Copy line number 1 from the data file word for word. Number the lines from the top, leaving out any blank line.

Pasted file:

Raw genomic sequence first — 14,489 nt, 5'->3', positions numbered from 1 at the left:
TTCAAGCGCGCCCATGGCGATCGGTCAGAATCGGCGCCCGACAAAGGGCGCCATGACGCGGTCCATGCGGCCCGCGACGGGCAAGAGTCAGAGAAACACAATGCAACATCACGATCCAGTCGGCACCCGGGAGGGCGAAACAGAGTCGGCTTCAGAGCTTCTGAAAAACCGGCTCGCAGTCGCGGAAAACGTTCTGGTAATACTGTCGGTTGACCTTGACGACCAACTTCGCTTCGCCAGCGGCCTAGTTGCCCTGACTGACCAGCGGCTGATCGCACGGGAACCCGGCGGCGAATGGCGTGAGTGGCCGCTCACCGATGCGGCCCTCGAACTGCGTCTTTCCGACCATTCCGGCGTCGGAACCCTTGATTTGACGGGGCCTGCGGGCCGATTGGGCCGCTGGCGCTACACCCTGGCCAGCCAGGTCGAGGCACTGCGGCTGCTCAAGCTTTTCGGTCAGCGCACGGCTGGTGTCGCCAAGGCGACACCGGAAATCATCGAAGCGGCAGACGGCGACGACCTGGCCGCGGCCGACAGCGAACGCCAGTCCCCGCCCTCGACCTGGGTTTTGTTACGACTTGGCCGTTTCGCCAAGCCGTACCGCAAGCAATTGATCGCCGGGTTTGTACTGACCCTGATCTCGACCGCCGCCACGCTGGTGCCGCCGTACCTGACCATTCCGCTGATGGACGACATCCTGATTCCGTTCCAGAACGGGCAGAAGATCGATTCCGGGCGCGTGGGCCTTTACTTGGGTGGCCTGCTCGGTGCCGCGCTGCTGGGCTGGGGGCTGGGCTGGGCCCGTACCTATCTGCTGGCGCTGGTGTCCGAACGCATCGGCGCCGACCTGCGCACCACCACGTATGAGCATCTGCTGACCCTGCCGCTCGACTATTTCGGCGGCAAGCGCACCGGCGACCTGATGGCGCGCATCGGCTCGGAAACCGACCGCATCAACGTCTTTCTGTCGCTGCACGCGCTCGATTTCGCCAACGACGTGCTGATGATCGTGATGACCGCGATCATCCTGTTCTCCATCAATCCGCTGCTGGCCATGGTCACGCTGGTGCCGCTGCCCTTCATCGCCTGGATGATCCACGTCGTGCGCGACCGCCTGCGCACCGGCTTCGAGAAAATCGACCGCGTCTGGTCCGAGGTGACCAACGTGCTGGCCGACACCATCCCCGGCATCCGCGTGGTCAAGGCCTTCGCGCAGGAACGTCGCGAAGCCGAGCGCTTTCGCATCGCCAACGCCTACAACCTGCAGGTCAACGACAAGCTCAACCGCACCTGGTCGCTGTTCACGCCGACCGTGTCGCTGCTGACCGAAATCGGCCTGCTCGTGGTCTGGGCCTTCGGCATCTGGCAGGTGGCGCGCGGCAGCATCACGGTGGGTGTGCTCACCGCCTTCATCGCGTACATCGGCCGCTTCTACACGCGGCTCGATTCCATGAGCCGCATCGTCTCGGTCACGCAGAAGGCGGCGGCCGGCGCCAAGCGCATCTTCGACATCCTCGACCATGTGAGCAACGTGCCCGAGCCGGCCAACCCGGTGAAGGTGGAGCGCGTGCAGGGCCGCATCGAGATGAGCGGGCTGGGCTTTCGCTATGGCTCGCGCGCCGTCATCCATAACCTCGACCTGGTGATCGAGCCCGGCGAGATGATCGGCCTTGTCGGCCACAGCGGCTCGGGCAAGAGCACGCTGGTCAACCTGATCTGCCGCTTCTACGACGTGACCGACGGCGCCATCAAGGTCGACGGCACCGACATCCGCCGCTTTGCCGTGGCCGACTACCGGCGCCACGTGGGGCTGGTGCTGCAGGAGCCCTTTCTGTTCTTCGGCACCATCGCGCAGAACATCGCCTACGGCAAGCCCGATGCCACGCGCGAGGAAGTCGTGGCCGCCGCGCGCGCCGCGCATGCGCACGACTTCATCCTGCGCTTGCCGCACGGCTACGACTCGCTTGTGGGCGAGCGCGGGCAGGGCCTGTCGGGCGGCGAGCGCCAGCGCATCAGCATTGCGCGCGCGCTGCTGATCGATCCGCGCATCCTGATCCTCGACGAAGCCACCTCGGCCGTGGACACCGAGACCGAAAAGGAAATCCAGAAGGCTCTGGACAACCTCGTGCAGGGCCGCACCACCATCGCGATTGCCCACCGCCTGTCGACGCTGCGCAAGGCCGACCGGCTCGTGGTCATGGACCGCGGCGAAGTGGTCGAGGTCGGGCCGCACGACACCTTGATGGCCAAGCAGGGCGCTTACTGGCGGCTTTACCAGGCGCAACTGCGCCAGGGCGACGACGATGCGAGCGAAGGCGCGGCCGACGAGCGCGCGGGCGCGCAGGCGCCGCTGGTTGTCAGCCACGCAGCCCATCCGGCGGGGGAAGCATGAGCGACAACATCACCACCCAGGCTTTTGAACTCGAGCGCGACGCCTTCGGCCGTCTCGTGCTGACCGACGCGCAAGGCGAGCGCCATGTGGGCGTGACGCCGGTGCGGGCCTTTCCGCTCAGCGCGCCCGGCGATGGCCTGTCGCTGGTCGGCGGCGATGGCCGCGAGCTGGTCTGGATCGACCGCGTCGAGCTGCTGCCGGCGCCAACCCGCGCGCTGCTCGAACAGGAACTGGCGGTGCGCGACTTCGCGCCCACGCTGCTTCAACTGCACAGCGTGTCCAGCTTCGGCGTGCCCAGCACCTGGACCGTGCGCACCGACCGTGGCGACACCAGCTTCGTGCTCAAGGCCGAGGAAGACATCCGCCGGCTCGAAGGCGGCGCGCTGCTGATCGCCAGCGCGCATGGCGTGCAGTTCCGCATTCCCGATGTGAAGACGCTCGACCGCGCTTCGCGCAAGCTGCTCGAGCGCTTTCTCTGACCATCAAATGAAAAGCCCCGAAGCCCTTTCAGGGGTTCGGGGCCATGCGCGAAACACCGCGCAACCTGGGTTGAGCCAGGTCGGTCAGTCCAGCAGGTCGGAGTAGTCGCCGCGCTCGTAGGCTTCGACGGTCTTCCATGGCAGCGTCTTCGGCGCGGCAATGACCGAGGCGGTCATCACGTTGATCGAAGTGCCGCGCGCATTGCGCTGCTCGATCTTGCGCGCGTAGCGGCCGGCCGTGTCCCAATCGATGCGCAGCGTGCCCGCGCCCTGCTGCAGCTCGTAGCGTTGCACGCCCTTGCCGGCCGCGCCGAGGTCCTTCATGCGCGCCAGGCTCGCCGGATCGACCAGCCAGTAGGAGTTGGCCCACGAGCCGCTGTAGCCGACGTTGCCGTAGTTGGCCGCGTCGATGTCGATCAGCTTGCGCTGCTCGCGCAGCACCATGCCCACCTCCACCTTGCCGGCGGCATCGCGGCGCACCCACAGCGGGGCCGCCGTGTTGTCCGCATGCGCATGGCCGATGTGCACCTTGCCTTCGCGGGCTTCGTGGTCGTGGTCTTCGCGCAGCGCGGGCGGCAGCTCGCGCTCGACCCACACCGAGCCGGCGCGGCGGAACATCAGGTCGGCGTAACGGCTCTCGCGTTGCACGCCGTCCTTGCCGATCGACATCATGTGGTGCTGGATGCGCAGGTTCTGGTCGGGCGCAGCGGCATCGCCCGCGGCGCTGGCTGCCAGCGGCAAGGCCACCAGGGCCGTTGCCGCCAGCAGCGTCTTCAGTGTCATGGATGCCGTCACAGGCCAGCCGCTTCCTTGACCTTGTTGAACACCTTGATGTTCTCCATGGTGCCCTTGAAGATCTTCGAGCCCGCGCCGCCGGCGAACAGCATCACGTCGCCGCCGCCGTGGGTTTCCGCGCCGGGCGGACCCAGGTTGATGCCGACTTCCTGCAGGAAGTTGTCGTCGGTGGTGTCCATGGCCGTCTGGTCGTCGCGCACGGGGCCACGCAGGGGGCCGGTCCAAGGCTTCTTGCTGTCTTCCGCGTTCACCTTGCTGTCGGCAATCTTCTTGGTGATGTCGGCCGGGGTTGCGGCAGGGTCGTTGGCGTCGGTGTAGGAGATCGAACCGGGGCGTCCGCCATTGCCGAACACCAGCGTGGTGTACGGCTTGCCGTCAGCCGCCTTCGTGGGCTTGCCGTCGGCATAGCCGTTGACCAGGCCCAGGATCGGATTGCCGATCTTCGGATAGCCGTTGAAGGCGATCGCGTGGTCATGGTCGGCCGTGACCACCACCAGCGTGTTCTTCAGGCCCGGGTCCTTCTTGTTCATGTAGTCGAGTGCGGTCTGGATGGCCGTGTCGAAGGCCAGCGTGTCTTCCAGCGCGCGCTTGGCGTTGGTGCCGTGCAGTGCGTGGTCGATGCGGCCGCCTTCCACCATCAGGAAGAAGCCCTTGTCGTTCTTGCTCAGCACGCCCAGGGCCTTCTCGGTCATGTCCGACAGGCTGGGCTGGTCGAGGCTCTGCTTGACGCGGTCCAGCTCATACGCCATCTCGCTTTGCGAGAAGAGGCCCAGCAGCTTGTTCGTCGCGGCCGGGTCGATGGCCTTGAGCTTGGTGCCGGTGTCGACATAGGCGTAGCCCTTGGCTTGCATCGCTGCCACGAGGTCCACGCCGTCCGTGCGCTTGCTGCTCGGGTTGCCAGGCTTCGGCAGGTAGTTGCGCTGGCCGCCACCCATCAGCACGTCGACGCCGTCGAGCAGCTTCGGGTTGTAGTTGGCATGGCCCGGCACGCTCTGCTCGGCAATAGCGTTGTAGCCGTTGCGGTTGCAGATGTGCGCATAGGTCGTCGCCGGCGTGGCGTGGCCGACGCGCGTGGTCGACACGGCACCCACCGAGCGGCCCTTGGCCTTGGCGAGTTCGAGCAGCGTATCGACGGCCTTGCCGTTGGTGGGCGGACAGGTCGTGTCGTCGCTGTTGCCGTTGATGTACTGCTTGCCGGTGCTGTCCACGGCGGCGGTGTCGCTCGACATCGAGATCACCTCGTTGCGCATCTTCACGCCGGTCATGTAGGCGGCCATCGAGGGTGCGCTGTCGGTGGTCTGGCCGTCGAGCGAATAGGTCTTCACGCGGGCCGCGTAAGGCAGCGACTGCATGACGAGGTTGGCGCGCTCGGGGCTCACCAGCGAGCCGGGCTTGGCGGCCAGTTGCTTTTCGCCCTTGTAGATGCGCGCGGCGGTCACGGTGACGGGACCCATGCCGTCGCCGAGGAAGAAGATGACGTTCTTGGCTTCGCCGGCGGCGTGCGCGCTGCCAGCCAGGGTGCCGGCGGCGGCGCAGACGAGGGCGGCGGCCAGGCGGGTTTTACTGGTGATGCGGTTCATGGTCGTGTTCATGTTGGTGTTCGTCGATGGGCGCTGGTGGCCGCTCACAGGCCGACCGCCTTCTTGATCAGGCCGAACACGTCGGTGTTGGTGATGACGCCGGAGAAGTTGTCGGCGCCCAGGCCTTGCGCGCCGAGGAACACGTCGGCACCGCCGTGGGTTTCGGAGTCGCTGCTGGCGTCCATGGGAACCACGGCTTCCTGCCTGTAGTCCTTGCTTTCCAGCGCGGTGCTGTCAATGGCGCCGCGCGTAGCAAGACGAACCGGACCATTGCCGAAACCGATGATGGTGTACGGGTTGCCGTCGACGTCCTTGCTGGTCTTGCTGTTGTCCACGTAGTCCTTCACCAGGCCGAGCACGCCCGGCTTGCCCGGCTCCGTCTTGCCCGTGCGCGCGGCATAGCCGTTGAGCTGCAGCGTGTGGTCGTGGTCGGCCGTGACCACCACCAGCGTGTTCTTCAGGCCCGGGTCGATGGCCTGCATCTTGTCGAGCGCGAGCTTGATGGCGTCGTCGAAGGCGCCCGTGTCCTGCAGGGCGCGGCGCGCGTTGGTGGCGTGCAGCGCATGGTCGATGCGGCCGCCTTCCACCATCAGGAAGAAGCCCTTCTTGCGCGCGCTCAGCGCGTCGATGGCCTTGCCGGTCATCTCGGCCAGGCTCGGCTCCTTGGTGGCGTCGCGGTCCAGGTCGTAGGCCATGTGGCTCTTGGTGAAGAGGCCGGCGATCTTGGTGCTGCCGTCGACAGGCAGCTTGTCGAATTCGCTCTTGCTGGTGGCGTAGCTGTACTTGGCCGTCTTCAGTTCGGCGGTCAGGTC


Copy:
Raw genomic sequence first — 14,489 nt, 5'->3', positions numbered from 1 at the left: